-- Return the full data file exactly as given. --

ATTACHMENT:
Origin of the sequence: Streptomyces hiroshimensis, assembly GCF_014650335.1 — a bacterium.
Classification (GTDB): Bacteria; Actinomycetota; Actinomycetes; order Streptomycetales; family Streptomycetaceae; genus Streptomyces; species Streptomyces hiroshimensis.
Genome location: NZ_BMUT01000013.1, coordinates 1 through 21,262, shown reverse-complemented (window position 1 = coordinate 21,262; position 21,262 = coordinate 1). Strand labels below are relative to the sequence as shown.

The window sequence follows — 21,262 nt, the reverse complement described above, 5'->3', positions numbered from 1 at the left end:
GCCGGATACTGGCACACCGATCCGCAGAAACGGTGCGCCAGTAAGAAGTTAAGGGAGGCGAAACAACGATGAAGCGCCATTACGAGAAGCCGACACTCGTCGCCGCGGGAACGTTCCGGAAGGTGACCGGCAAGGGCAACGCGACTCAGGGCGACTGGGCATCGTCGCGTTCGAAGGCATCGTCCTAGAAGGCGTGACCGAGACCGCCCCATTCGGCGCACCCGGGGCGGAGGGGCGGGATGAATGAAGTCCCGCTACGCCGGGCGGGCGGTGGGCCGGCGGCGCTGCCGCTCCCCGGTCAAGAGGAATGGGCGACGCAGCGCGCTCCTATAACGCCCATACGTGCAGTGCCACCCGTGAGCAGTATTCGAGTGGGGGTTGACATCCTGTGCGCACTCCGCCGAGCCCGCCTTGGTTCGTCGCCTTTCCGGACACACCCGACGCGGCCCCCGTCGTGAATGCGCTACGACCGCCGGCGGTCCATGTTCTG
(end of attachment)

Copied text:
Origin of the sequence: Streptomyces hiroshimensis, assembly GCF_014650335.1 — a bacterium.
Classification (GTDB): Bacteria; Actinomycetota; Actinomycetes; order Streptomycetales; family Streptomycetaceae; genus Streptomyces; species Streptomyces hiroshimensis.
Genome location: NZ_BMUT01000013.1, coordinates 1 through 21,262, shown reverse-complemented (window position 1 = coordinate 21,262; position 21,262 = coordinate 1). Strand labels below are relative to the sequence as shown.

The window sequence follows — 21,262 nt, the reverse complement described above, 5'->3', positions numbered from 1 at the left end:
GCCGGATACTGGCACACCGATCCGCAGAAACGGTGCGCCAGTAAGAAGTTAAGGGAGGCGAAACAACGATGAAGCGCCATTACGAGAAGCCGACACTCGTCGCCGCGGGAACGTTCCGGAAGGTGACCGGCAAGGGCAACGCGACTCAGGGCGACTGGGCATCGTCGCGTTCGAAGGCATCGTCCTAGAAGGCGTGACCGAGACCGCCCCATTCGGCGCACCCGGGGCGGAGGGGCGGGATGAATGAAGTCCCGCTACGCCGGGCGGGCGGTGGGCCGGCGGCGCTGCCGCTCCCCGGTCAAGAGGAATGGGCGACGCAGCGCGCTCCTATAACGCCCATACGTGCAGTGCCACCCGTGAGCAGTATTCGAGTGGGGGTTGACATCCTGTGCGCACTCCGCCGAGCCCGCCTTGGTTCGTCGCCTTTCCGGACACACCCGACGCGGCCCCCGTCGTGAATGCGCTACGACCGCCGGCGGTCCATGTTCTG